The Mariner East 2 project, the second phase of a plan to move materials like propane, butane, and ethane from Appalachian shale-gas fields, would dramatically expand industrial activity at the company’s Marcus Hook Industrial Complex.
Sunoco Logistics said it would build a pipeline at least 16 inches in diameter to follow the route of its first Mariner East project, an 83-year-old fuel pipeline crossing Pennsylvania that the company is repurposing to carry liquids to Marcus Hook.

Industry and political leaders have rallied behind the Mariner East projects as a way to closely tie Philadelphia to the Marcellus Shale region, which now accounts for nearly a quarter of the nation’s natural gas production.

“This is tremendous news for our regional economy and energy workers,” said U.S. Rep. Patrick Meehan (R., Pa.), whose district includes Marcus Hook.
Read more:

http://www.philly.com/philly/business/20141107_Sunoco_Logistics_annouces__2_5B_pipeline_project.html#FiR5T2FIF1wk8mTK.99

 
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Primus Green Energy- flared gas solution

flaring mainby JERRY SCHRANZ

As you may be aware, ~$20B of gas is flared each year around the world. Globally, flaring produces approximately 400 million tons of harmful greenhouse gas (GHG) emissions annually, according to the World Bank-led Global Gas Flaring Reduction Partnership. This flaring often occurs in remote oilfield locations, where limited to no pipeline infrastructure exists to transport the gas to market. This challenge represents a huge opportunity for small-scale GTL – New technologies that enable the deployment of cost-effective, small-scale gas-to-liquids plants can help oil and gas producers capture the flared gas on-site and monetize the resources currently being wasted.

Primus is an alternative fuel technology company that has developed a proprietary STG+ gas-to-liquid technology poised to solve some problems the oil and gas industries are facing.  They have so far:

  • A 100,000 gallon/year demo facility in operation, which is producing 93-octane gasoline directly from natural gas. (meets regulatory standards in U.S. and Europe. Here’s a link to animation explaining STG+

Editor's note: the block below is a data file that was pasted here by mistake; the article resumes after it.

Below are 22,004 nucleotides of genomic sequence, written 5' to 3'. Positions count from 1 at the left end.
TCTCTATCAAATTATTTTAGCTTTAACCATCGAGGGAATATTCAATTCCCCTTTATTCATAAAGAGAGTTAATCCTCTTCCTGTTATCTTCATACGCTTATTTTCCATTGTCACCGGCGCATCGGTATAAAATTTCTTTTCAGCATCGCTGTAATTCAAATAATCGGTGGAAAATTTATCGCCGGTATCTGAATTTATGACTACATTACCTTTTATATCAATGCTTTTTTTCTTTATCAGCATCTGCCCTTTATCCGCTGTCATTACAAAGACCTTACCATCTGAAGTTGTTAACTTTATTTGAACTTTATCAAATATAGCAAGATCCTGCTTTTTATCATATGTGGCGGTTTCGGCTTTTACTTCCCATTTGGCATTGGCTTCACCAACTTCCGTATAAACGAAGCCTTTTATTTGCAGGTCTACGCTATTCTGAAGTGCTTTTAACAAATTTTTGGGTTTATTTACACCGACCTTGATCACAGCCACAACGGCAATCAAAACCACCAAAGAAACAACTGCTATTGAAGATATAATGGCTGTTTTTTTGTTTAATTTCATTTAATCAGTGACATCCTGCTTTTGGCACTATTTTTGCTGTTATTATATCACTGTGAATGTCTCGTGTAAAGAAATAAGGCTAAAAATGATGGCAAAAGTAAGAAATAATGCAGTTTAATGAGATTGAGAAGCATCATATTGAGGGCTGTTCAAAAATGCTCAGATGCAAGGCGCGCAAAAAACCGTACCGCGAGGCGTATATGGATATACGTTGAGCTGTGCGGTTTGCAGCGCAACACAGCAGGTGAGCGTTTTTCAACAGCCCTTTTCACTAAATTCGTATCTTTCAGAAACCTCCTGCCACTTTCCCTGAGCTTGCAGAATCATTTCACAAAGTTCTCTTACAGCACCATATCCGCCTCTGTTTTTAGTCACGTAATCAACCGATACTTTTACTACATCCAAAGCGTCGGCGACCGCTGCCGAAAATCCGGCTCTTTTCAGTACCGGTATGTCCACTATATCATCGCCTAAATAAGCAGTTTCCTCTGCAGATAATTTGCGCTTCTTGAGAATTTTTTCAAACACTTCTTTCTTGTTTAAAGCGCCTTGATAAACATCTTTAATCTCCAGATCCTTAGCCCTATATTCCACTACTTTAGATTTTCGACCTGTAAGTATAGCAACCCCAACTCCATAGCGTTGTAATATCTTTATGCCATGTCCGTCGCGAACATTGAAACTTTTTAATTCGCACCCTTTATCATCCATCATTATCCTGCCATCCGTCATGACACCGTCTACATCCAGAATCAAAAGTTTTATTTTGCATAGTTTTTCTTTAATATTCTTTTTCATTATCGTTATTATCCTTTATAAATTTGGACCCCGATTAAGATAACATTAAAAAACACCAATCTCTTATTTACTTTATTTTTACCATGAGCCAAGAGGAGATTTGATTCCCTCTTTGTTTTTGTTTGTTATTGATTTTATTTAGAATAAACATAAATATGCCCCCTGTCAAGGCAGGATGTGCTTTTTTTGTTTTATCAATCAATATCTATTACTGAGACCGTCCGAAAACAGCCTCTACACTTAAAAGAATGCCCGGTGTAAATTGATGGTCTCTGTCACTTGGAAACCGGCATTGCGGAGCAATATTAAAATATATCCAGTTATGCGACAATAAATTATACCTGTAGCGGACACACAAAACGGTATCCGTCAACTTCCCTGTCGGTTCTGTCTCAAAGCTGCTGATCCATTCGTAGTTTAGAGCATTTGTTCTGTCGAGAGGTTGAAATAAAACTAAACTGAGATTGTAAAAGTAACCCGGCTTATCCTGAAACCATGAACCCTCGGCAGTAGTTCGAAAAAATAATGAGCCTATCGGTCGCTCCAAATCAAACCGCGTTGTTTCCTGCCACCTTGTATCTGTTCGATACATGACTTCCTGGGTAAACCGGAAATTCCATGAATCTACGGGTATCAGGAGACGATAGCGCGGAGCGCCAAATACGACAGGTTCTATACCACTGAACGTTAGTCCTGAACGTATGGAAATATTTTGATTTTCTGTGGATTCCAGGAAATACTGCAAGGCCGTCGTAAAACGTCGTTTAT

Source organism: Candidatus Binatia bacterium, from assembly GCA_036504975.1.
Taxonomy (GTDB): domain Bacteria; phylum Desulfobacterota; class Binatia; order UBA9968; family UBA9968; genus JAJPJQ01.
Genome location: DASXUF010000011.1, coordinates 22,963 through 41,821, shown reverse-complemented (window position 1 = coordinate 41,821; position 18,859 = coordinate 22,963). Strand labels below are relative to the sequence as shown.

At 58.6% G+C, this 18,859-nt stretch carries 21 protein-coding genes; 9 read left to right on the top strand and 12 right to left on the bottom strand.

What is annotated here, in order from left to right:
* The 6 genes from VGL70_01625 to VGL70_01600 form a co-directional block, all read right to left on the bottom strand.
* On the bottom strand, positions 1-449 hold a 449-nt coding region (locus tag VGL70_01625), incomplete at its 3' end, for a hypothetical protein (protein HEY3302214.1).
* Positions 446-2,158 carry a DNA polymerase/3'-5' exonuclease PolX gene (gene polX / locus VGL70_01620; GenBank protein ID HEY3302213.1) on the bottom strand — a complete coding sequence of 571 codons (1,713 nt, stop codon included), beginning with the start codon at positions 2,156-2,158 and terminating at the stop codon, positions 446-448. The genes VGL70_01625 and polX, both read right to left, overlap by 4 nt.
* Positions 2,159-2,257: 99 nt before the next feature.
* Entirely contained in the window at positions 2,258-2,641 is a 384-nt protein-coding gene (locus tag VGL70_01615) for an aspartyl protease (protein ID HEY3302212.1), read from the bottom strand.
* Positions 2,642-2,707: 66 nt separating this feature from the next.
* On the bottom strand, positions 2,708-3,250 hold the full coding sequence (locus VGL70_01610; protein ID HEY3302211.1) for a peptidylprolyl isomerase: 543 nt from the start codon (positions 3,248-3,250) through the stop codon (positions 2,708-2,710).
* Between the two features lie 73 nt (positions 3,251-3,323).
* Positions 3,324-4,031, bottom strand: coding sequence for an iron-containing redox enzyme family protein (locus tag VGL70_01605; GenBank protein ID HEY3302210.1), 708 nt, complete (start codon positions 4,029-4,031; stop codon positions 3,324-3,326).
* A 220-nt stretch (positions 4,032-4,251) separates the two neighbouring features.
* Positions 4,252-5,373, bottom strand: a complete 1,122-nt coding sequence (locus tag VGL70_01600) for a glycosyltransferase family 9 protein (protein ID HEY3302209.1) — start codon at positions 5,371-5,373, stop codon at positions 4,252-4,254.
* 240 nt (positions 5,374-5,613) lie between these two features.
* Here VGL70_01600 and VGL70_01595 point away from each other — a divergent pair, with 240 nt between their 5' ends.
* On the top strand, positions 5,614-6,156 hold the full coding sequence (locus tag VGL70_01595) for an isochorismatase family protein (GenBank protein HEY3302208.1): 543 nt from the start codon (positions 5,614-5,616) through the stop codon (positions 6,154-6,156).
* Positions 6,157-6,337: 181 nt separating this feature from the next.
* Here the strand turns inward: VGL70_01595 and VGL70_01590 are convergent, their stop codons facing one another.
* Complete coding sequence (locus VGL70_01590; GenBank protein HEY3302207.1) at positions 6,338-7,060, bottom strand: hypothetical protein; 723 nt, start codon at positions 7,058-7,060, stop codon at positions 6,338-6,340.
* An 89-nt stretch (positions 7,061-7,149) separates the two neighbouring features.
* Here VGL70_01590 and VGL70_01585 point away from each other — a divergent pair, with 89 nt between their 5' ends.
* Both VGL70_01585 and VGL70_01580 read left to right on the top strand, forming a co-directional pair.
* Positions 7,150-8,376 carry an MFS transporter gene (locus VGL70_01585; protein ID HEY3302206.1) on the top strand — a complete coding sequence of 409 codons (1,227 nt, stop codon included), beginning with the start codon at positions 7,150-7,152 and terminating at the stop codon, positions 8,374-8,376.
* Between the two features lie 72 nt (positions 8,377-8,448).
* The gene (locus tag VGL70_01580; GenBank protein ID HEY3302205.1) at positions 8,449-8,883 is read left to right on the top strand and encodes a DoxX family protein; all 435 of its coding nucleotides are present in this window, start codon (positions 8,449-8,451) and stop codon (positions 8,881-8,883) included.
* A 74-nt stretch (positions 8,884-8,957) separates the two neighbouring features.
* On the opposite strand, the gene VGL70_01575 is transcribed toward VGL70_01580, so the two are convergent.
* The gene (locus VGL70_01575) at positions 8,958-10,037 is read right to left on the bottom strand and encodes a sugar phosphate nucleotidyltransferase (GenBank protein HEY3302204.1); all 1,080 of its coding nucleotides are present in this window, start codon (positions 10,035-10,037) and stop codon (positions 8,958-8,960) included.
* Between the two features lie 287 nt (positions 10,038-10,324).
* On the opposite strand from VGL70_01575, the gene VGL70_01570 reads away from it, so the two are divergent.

• Their 93-octane gasoline produces less CO2, low in benzene, and zero sulfur, compared to traditional gasoline, and the Primus product can be mixed with traditional gasoline.

In most cases, flaring is the only option for oilfield operators, as pipeline infrastructure doesn’t exist to get the gas to market. That’s where Primus comes in. Earlier this summer, Primus introduced the commercialization aspects of their flared gas solution. The system takes natural gas that would otherwise be flared and converts it into high quality gasoline using Primus’ proprietary STG+ technology. The gasoline can then be blended into a refinery gasoline pool or mixed with crude for simplified transport. Since then , they have been approached by numerous oil and gas producers from around the globe who are eager for an economic alternative to flaring in the face of increasing anti-flaring regulations.

The flared gas solution modular systems are available in standard pre-engineered models with nameplate production capacities of 250, 500, and up to 2000 BPD. In the future, these systems will also be available for offshore applications. The technology is a significant improvement over other on-site platforms being explored – which include CNG technologies and other, less cost-effective GTL technologies – as it can produce multiple end products from the same gas feedstock. The Primus process also is less water intense and has the ability and recycles the water.

You can read more about Primus’ flared gas solution in this white paper. Here’s also a short video presentation from NASA and World Bank in association with the GGFR Partnership, showing the larger perspective beyond North Dakota.